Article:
Expert: Israel 'way behind the times' in tobacco control

US attorney advises Health Ministry and anti-tobacco activists on how to reduce national smoking.

cigarette butts 88 (photo credit: )
cigarette butts 88
(photo credit: )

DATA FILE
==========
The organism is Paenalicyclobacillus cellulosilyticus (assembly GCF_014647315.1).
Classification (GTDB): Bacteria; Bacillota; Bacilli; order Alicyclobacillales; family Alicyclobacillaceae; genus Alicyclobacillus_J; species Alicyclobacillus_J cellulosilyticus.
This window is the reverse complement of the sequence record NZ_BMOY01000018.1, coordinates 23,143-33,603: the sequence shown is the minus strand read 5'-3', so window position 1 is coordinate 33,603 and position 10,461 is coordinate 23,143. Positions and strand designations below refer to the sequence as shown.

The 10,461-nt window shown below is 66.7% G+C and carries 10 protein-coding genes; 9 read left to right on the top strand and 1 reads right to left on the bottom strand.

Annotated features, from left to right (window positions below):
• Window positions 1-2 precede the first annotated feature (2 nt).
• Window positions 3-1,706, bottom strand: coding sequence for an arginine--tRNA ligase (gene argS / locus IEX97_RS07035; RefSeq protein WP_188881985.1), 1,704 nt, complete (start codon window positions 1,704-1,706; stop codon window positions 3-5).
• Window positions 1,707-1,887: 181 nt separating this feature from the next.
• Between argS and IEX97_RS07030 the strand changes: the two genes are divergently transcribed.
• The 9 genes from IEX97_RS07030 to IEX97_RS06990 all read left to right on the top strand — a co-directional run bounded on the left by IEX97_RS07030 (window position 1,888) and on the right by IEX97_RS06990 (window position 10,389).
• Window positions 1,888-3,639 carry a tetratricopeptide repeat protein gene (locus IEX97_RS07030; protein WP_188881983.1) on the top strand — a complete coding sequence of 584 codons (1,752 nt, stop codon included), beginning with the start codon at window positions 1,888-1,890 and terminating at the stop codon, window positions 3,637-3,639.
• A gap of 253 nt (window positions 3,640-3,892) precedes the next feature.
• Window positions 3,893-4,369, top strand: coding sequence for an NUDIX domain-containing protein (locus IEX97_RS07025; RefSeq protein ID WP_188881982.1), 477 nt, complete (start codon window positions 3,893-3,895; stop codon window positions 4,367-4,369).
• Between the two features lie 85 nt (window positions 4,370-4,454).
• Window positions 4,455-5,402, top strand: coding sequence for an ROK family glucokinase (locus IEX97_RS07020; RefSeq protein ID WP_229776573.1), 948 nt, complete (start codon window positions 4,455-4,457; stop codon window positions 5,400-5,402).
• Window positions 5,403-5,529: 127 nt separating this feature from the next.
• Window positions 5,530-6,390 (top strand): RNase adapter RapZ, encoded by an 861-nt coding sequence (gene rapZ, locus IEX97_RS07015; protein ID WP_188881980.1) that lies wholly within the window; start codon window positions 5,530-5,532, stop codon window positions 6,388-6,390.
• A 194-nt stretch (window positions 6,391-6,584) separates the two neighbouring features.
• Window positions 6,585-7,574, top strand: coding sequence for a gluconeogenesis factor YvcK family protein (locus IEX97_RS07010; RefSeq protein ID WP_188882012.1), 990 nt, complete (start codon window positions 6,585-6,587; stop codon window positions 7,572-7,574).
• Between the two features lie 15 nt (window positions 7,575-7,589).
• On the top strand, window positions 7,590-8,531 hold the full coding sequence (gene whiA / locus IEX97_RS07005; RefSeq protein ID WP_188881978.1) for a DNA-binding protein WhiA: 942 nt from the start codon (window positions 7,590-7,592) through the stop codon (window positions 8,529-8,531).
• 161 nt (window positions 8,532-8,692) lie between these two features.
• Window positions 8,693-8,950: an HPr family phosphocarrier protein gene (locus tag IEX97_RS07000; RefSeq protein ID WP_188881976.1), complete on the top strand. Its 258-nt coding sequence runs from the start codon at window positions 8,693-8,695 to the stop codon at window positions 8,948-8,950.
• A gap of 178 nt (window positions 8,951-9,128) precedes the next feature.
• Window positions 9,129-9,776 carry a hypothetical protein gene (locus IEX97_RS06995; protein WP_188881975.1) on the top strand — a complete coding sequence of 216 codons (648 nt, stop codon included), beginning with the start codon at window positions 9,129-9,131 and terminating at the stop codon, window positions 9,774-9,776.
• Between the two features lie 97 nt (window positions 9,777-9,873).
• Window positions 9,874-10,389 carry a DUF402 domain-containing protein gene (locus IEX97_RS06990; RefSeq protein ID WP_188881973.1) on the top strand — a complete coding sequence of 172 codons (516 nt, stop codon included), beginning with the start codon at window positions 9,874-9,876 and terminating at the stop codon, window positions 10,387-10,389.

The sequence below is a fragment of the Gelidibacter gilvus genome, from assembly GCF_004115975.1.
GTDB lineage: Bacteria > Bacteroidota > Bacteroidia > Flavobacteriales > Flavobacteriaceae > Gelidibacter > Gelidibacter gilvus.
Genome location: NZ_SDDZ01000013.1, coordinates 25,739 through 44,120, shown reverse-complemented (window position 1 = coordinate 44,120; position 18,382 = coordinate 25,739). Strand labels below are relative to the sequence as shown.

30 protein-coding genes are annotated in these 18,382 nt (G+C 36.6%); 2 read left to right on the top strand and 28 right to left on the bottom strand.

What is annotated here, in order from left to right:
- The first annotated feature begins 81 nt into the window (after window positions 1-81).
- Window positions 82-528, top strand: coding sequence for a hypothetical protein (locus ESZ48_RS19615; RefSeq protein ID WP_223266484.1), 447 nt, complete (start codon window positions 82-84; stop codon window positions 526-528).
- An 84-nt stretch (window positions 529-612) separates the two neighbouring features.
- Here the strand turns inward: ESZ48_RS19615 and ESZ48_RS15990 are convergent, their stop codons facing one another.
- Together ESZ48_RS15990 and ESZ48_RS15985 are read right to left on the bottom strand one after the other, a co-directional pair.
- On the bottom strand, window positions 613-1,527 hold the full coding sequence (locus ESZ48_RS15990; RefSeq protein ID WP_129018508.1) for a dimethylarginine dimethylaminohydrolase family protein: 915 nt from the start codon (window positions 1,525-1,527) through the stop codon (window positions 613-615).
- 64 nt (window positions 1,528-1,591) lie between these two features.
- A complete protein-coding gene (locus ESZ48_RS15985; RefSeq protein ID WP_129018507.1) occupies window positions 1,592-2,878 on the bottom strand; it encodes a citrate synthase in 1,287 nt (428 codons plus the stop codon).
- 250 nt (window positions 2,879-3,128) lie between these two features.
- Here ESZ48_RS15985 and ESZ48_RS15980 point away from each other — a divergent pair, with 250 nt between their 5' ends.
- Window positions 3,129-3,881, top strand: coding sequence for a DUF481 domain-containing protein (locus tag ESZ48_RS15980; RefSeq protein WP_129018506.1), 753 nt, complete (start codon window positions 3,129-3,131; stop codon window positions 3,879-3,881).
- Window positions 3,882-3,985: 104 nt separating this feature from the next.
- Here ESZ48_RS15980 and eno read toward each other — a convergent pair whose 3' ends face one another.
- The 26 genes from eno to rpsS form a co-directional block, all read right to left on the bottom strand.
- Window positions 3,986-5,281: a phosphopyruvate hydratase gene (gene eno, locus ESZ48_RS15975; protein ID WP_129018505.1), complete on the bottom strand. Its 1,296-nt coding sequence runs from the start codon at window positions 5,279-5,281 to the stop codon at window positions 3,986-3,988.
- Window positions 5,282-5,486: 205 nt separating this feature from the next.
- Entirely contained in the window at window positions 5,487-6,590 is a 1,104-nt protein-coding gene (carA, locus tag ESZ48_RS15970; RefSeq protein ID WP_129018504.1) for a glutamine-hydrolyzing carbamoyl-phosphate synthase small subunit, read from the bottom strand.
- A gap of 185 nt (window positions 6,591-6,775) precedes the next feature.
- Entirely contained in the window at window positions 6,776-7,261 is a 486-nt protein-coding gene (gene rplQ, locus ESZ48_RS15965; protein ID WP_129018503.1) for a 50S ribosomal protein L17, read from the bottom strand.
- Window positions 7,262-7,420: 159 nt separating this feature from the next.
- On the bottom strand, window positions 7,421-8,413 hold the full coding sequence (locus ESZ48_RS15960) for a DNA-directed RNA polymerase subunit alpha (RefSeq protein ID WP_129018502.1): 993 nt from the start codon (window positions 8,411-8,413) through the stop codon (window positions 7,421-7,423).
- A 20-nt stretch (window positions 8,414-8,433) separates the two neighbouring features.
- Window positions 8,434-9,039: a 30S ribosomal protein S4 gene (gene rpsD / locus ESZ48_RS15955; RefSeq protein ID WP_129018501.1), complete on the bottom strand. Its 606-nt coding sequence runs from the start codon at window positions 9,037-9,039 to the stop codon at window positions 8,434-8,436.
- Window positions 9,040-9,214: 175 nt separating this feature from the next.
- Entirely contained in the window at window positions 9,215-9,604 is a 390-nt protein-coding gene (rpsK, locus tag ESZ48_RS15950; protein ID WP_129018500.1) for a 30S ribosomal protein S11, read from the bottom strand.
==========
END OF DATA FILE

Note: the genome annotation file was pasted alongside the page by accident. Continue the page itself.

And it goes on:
Israel is in the 1970s or 1980s compared to the US when measured according to the smoking rate of young people discharged from the military, according to Mitch Zeller, former head of tobacco control at the US Food and Drug Administration. Zeller, an attorney who has been involved in the war against smoking in the US and around the world for decades and is now a consultant in Maryland, came to advise Health Ministry officials and anti-tobacco activists on how to prepare a national program for smoking reduction. He urged his counterparts here to carry out at least four basic strategies to reduce smoking, which has gradually lowered to the current 25 percent of the adult population but has reached 45% of young males who complete their regular military service. He quickly understood from the discussions that, while Israel has strong laws barring smoking in public areas and workplaces, they are often unenforced. The four strategies presented by Zeller were prevention of smoking in children and teenagers, helping smokers to quit, anti-smoking legislation and hiking the price of tobacco products through taxes. Other strategies could make the program even more effective, said Zeller, but these would be significant if carried out. Zeller, who currently has a daughter studying in Israel, was invited to the ministry by Leah Rosen, the ministry's National Coordinator for Healthy Israel 2020, by which Israel aims to formulate specific national goals to reduce the smoking rate. The two dozen participants at his talk came from the ministry, various other government offices, the Defense Ministry, the media and voluntary organizations. Zeller said that Israel should establish a central tobacco control authority or agency to coordinate and push a national effort. The World Health Organization Framework Convention on Tobacco Control (FCTC), which Israel has ratified, requires the establishment of such a body, but Israel has not yet done so. Ministry associate director-general Dr. Boaz Lev, who welcomed Zeller, said everyone around the table realized that smoking was the greatest preventable cause of death and disability in Israel and that a multi-pronged effort was needed to fight it. Asked later by The Jerusalem Post whether the ministry would establish an anti-smoking authority like the one suggested by Zeller, Lev said this would be difficult because the Treasury had opposed this in the past. The Treasury was motivated, he said, by many millions of shekels in taxes on tobacco products, and by the fact that the Treasury does not look at the long-term benefits in health and reduced medical costs. Zeller noted that, in Japan, the government is a major holder of stock in the leading tobacco company; thus, while there are laws, they are not well-enforced. The recently appointed "anti-tobacco czar" in Japan previously told Zeller that she did not believe nicotine is addictive, even though this has been proven unequivocally. A full report on Zeller's session will appear in the Health and Science Page on Sunday.